Orthopaedic residents’ autonomy in hip fracture surgery: what is the effect on patient outcomes?



In the context of growing prevalence of hip fractures and hip fracture surgery in the elderly, it is unknown if surgical trainee autonomy in the operating room conflicts with optimal health care provision and safety of patients. We hypothesized that surgery performed solely by residents, without supervision or participation of an attending surgeon, can provide similar outcomes to surgery performed by trauma or joint reconstruction fellowship-trained orthopaedic surgeons.


A single-center cohort was retrospectively reviewed for all hip fracture cases, surgically treated with hemiarthroplasty or internal fixation during 2016. Data were analyzed and compared between surgery performed solely by post-graduate-year 4 to 6 residents, and surgery performed by trauma or joint replacement fellowship-trained surgeons. Demographics, time to surgery, and American Society of Anesthesiologists Physical Status Classification System (ASA), surgical parameters, preoperative and postoperative radiographs as well as primary (mortality, complications and revision surgery) and secondary outcome variables were collected and analyzed. Univariate analysis and Kaplan–Meier survival analysis were performed to evaluate outcomes.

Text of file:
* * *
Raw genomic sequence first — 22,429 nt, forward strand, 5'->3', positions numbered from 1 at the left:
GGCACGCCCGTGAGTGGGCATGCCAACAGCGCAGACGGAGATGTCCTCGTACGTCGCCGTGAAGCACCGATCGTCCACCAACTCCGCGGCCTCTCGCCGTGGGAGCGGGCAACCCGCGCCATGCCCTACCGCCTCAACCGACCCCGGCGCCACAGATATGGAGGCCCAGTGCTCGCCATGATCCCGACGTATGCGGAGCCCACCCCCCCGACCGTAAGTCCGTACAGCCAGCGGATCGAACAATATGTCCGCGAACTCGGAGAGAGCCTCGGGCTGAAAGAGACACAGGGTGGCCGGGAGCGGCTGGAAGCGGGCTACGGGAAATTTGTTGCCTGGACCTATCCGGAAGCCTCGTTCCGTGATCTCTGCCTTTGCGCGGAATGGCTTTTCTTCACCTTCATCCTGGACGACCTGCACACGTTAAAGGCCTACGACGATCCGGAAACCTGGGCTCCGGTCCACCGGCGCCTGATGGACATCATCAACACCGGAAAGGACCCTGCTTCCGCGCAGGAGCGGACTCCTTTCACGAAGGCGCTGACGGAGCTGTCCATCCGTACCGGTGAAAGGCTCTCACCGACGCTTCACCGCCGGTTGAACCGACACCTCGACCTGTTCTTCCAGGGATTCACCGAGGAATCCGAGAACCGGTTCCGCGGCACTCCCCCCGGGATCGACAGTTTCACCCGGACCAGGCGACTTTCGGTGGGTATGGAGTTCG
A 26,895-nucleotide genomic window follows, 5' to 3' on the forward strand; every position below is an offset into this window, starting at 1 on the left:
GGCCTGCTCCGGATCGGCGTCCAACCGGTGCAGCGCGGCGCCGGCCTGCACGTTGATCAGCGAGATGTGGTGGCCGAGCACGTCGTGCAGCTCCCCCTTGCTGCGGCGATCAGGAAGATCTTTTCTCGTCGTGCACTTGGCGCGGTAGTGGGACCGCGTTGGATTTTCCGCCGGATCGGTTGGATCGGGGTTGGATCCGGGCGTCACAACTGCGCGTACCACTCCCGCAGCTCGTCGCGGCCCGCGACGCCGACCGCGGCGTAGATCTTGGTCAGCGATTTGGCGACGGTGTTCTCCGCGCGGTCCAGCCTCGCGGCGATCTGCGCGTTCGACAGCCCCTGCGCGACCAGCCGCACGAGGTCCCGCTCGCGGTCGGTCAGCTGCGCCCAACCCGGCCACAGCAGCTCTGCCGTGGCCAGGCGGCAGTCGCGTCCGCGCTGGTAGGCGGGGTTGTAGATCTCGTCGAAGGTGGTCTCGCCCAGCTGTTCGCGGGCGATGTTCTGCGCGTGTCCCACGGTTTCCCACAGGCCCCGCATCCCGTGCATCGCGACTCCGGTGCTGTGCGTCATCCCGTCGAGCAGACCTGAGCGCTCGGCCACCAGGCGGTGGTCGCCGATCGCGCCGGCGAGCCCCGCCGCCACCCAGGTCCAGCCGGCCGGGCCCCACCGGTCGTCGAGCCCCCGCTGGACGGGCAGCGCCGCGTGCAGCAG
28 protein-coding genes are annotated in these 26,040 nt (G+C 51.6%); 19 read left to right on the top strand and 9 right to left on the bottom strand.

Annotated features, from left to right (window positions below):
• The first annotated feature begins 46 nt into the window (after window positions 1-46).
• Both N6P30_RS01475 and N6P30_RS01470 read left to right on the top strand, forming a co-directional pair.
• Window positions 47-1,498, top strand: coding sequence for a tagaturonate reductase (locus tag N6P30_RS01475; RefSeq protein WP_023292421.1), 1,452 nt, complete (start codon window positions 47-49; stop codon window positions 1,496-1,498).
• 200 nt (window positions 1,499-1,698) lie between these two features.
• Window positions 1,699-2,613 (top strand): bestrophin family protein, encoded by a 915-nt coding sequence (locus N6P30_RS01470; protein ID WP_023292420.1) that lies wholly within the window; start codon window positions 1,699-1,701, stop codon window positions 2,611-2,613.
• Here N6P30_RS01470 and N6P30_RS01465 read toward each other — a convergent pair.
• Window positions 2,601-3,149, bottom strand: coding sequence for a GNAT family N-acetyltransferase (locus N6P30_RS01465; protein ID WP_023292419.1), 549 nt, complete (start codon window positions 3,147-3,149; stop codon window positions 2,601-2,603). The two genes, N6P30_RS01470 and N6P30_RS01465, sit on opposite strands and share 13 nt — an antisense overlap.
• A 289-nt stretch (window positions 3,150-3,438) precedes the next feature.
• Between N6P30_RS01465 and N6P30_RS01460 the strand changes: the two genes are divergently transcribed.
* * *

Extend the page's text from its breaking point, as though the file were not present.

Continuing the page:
Out of 478 cases, 404 (84.5%) were included in this study. Non-operative cases, techniques used solely by attending surgeons, such as total hip replacement, were excluded. The average follow-up time was 26.1 months (SD 10.9). Analysis of internal fixation and hemiarthroplasty groups demonstrated no significant difference between residents and attendings in complications (p = 0.353, 0.850, respectively), and mortality (p = 0.796, 0.734, respectively). In both groups, surgery time was significantly longer in the resident group (p < 0.001).


The current study demonstrates that hip fracture surgery performed by adequately trained orthopaedic surgery residents can provide similar results to surgery performed by fellowship-trained attendings.

Level of evidence

Level III—retrospective cohort study.

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Correspondence to Dan Prat.

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The study was performed in the Department of Orthopedic Surgery, Chaim Sheba Medical Center, affiliated with the Sackler Faculty of Medicine, Tel Aviv University, Ramat Gan, Israel.

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Prat, D., Maoz, O., Myerson, C.L. et al. Orthopaedic residents’ autonomy in hip fracture surgery: what is the effect on patient outcomes?. Arch Orthop Trauma Surg (2021). https://doi.org/10.1007/s00402-020-03734-7

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  • Hip fractures
  • Resident training
  • Competency
  • Hip fracture surgery
  • Autonomy
  • Complications
  • Mortality